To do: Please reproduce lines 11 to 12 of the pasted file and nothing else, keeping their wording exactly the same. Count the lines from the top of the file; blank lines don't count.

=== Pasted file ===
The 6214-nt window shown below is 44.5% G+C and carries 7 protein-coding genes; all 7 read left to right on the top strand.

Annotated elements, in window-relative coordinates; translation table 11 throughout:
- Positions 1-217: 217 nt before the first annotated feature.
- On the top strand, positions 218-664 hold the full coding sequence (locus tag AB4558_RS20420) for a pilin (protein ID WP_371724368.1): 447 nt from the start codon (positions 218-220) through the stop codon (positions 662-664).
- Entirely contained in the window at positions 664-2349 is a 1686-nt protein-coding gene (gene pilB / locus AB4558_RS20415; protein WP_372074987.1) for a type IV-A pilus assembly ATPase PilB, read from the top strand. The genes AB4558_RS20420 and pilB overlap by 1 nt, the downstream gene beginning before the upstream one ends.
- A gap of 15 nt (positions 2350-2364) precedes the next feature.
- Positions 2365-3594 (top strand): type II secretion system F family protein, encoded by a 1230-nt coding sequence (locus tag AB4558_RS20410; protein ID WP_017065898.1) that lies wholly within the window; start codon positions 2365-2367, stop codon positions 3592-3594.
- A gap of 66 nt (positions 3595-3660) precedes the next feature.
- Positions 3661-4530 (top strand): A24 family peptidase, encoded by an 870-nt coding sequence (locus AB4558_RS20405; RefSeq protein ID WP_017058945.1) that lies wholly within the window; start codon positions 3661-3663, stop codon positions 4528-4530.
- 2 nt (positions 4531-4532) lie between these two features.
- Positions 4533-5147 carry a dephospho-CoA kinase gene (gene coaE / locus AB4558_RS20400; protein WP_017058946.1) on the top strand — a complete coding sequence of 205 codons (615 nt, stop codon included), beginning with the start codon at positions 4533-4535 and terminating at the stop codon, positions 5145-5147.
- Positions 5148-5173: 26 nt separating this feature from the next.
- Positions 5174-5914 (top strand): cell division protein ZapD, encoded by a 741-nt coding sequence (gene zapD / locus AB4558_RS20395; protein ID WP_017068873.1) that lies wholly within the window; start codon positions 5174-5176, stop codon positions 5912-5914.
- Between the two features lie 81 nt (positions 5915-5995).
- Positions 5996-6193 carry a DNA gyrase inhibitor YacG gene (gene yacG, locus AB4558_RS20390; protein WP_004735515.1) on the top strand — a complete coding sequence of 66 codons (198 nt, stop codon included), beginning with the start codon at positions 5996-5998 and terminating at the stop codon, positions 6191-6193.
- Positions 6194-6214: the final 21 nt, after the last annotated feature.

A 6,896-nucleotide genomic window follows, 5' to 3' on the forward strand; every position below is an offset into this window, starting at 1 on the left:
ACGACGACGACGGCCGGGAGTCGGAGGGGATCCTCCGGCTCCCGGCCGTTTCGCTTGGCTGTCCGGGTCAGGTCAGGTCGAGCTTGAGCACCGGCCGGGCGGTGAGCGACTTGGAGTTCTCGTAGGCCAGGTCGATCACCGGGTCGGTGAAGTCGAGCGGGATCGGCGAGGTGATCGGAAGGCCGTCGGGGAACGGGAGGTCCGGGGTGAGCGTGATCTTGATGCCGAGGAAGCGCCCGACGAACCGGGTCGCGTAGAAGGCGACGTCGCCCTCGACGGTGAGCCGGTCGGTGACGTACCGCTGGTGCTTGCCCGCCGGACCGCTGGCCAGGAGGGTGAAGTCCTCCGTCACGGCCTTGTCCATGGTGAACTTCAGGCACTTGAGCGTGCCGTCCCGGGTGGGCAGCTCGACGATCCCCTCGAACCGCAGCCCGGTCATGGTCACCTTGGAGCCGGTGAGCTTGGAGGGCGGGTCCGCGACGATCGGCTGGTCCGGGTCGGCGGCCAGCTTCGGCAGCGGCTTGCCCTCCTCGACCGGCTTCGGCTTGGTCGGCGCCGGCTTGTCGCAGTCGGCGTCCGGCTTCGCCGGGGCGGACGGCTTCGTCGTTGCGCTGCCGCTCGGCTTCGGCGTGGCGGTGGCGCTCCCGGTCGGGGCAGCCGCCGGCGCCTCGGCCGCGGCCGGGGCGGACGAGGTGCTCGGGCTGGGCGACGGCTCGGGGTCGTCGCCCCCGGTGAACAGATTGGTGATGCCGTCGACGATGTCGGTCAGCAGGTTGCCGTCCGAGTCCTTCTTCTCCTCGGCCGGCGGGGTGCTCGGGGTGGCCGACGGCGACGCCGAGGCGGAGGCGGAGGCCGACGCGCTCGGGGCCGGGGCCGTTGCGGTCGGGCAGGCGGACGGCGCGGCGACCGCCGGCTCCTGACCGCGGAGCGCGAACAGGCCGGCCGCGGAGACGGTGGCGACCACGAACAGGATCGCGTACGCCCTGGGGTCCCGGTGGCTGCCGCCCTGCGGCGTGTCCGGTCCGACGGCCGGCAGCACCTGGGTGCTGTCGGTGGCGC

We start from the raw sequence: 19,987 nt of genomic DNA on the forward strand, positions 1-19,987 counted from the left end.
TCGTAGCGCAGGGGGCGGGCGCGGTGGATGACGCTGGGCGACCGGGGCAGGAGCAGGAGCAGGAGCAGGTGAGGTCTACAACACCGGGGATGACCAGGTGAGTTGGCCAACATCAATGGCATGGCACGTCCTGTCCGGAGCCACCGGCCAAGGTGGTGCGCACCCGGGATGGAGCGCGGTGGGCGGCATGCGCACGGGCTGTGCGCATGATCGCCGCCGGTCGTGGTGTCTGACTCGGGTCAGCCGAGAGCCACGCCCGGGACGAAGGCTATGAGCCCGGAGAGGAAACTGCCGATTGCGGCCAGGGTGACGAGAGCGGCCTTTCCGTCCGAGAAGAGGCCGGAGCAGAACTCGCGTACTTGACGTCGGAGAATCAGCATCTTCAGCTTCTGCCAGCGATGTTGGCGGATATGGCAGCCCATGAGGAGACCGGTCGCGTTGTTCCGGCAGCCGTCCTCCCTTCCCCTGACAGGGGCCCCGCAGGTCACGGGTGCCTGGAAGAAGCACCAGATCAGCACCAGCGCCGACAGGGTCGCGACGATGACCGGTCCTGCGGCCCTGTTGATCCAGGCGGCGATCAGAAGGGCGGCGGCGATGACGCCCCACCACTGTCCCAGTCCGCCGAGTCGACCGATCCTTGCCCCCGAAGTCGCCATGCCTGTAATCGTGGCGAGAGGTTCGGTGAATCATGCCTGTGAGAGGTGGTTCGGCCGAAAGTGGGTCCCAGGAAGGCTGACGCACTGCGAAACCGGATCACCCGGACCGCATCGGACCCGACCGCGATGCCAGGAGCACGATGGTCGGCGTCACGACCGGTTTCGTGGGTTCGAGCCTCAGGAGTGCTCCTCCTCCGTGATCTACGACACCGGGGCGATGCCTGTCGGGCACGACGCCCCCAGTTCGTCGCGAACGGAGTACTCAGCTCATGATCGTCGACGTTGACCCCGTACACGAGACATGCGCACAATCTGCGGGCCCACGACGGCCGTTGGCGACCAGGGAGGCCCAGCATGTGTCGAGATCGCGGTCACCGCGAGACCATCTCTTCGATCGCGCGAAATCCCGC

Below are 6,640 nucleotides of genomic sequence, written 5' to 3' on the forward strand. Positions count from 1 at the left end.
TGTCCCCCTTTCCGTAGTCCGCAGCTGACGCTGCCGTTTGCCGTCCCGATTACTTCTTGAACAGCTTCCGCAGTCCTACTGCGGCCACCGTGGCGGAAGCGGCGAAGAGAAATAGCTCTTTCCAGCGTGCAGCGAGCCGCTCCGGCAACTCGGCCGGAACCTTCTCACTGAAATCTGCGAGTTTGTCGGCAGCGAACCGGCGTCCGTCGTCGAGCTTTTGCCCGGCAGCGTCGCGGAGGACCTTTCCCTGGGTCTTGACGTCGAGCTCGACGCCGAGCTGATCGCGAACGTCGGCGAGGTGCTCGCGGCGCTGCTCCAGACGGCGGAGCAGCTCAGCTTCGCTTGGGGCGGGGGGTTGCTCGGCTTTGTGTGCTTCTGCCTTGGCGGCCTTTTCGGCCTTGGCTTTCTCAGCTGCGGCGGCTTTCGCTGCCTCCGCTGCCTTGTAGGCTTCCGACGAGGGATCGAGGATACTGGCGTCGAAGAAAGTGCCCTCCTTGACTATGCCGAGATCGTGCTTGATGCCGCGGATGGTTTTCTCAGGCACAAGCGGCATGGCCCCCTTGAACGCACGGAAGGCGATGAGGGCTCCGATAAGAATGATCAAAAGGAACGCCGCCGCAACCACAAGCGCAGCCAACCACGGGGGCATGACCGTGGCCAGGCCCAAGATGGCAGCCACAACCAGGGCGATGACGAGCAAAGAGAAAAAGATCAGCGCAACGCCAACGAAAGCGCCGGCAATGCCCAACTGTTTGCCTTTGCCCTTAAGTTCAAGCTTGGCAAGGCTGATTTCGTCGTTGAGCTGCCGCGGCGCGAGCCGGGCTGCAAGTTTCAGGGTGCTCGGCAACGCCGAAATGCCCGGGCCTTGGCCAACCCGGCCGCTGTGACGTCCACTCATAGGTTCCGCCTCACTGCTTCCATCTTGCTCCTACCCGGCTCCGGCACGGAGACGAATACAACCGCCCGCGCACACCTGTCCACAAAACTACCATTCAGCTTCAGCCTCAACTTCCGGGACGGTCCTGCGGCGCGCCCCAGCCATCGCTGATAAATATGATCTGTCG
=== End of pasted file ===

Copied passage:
- Positions 4533-5147 carry a dephospho-CoA kinase gene (gene coaE / locus AB4558_RS20400; protein WP_017058946.1) on the top strand — a complete coding sequence of 205 codons (615 nt, stop codon included), beginning with the start codon at positions 4533-4535 and terminating at the stop codon, positions 5145-5147.
- Positions 5148-5173: 26 nt separating this feature from the next.